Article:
1. Don’t judge

    Avoid emotional attacks which invalidates the person who receives it.

    2. Patience

    Have respect and compassion for our spirit, and come back to the present when we see that we are moving away from it. It’s about accepting yourself as you are. Don’t pretend to be otherwise.

    3. Beginner spirit

    Observe our experience with curiosity, As if we were experiencing it for the first time. It will be the facilitator who will encourage motivation and attention.

    4. Confidence

    Trust us and don’t judge us. Free yourself from the tendency to judge us harshly.

    5. Do not force

    Meditate not for (soothe pain) but for (feel pain). If we have a well structured session, we will be able to create the right and necessary energy for each exercise.

    6. Acceptance

    When we don’t accept each other, we lose opportunities to take the most appropriate action, And we waste energy and time, which affects our physical and mental health. Don’t force situations. Admit the present.

    7. Let go

    Don’t get hung up on ideas, feelings, and results.

    Relationship with cognitive behavioral therapy

    Cognitive behavioral therapy argues that our thoughts are our own, and they are the ones that support our actions. Mindfulness, because it helps people view every thought as a hypothesis to challenge and generate new, optimal, functional or objective thoughts. Therefore, the two tools complement each other well.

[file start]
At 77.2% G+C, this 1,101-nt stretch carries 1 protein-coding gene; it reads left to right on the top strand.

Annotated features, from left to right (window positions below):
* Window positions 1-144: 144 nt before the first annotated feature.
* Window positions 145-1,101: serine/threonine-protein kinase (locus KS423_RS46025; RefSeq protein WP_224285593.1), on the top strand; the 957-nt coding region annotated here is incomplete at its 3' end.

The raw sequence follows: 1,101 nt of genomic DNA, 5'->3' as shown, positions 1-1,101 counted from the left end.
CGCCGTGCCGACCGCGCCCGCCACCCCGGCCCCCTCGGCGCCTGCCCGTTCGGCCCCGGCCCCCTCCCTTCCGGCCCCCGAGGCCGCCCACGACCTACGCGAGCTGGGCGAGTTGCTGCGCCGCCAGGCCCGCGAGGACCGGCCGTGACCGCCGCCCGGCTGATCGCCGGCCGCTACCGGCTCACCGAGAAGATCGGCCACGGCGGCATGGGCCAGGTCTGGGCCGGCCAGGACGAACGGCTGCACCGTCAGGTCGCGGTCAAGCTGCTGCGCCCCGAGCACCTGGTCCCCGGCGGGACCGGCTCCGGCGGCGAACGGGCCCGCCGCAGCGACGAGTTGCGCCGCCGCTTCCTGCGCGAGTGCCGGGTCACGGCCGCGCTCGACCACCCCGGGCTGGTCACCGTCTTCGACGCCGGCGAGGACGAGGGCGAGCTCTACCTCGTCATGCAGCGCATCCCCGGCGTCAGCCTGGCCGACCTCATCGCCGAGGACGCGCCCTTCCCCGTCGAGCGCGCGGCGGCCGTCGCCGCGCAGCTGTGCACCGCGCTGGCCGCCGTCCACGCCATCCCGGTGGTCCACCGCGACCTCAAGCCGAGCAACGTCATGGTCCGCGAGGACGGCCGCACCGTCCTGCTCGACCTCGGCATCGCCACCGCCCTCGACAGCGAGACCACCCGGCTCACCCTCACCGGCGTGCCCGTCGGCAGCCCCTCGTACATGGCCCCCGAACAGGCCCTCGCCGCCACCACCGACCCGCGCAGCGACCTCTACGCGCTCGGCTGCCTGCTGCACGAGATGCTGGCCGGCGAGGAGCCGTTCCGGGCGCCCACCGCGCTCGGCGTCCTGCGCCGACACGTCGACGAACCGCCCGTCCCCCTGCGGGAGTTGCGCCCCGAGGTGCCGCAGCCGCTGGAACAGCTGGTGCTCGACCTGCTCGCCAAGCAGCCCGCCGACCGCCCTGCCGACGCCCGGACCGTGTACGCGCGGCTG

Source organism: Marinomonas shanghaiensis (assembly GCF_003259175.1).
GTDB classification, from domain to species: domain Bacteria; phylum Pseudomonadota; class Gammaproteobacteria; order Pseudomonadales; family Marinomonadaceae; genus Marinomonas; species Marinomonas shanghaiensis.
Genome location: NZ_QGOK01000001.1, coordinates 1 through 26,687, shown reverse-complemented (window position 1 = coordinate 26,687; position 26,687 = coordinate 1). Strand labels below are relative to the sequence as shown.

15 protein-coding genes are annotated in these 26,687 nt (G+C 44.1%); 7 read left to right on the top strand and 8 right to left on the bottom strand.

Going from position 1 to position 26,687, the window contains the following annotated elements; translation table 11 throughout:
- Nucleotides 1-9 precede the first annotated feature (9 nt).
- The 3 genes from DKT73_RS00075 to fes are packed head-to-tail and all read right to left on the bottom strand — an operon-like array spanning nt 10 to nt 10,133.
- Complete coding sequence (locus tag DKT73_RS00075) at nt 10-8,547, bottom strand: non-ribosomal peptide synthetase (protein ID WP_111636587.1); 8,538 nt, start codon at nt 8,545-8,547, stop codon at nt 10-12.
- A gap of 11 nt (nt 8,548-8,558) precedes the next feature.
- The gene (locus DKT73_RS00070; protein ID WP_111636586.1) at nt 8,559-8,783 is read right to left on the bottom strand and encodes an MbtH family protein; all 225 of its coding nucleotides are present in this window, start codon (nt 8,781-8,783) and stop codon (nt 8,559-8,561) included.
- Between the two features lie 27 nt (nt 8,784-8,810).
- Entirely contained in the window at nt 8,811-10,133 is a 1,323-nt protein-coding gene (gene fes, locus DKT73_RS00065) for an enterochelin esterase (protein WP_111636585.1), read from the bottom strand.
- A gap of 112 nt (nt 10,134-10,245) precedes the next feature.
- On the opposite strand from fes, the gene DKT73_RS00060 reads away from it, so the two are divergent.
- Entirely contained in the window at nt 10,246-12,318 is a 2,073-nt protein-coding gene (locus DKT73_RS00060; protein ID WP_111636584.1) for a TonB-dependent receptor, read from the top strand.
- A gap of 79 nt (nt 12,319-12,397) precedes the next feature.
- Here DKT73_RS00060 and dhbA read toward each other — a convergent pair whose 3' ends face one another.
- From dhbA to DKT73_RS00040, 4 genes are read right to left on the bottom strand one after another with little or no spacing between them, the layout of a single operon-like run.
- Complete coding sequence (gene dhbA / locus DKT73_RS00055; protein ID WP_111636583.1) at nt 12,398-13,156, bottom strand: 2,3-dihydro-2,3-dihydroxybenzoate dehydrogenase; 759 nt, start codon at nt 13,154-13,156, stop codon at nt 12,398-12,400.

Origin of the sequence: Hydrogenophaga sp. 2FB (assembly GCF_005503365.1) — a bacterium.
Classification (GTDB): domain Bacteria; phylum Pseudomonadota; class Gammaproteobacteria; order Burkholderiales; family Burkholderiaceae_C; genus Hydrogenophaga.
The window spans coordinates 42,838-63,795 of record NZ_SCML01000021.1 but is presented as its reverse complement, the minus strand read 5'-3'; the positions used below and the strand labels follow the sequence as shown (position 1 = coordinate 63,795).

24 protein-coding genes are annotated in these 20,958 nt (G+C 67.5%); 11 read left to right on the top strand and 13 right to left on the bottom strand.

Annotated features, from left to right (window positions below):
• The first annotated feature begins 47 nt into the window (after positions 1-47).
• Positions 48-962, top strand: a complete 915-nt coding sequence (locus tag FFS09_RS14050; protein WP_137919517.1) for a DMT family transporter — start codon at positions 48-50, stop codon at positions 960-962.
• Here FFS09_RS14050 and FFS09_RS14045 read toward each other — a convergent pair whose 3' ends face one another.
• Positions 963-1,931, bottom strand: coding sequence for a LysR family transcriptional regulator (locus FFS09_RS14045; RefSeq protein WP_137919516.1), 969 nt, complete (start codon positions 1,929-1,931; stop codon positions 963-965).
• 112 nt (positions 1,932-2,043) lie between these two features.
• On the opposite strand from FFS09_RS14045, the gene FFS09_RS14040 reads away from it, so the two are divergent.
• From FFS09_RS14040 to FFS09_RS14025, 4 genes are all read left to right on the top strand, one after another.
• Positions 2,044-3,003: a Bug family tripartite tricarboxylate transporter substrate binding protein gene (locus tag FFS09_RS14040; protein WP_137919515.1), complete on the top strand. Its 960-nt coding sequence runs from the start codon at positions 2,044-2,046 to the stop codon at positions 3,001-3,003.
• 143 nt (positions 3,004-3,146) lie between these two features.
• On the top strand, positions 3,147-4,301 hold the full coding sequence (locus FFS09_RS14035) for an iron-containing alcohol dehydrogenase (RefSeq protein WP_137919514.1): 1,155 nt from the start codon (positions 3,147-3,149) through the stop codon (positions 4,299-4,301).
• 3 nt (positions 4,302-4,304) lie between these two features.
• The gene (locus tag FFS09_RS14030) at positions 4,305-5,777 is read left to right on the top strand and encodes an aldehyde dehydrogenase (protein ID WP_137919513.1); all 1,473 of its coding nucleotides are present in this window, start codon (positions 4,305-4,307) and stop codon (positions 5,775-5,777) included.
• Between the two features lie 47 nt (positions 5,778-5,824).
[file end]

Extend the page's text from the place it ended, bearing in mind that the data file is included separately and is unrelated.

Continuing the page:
Benefits of mindfulness

    Mindfulness generates changes associated with various benefits, Both physically and emotionally. These are, among others, the following.

    • Recharge the energies and reduce the suffering.
    • Enjoy quality sleep.
    • Relax better.
    • Take time for yourself.
    • Reduce distractions.
    • Accept reality as it is.
    • Connect with yourself and develop better relationships with others.
    • Encourage general physical well-being.
    • Identify and recognize emotions and thoughts and minimize the anxiety they produce.
    • Reduce stress to reach a calm stage.

    Session structure and clinical applications

    The sessions are led by psychologists, therapists or professionals trained in mindfulness. The structures of the sessions are different, but they pursue the same objectives: Bring calm to the person who practices it and so that they can generalize it in their daily life. These are programs structured in different sessions, according to needs, or individualized in psychological therapy, or in school class. It is essential that instructors know how to guide and understand the context and the people who attend the sessions.

    On the other hand, the applications for which Minfulness is intended are:

    • Stress
    • Panic disorder
    • Mood disorder
    • Anxiety disorders

    • somatizations
    • Eating disorders
    • psychotic disorder
    • addictions

    Meditation should not be viewed as psychological treatment or psychotherapy per se (Vallejo, 2007), although it can be part of and help improve its effectiveness, with daily practice.

    Authors: Sandra Giménez and Santiago Luque, psychologists at BarnaPsico

    Bibliographical references:

    • Onion, A, Camps, D (2016): Teaching Mindfulness. Context of instruction and pedagogy. Journal of Psychotherapy. Vol, 27. pages 103-108.
    • Thich Nhat Hanh (2016): Silence. The power of stillness in a noisy world. Uranus.
    • Unger A. (2016): Calm. 50 Mindfulness and Relaxation Exercises. To reduce stress. 5 inks.
    • Martin, A (2008): Alone: ​​Enjoy the Stress Free Life.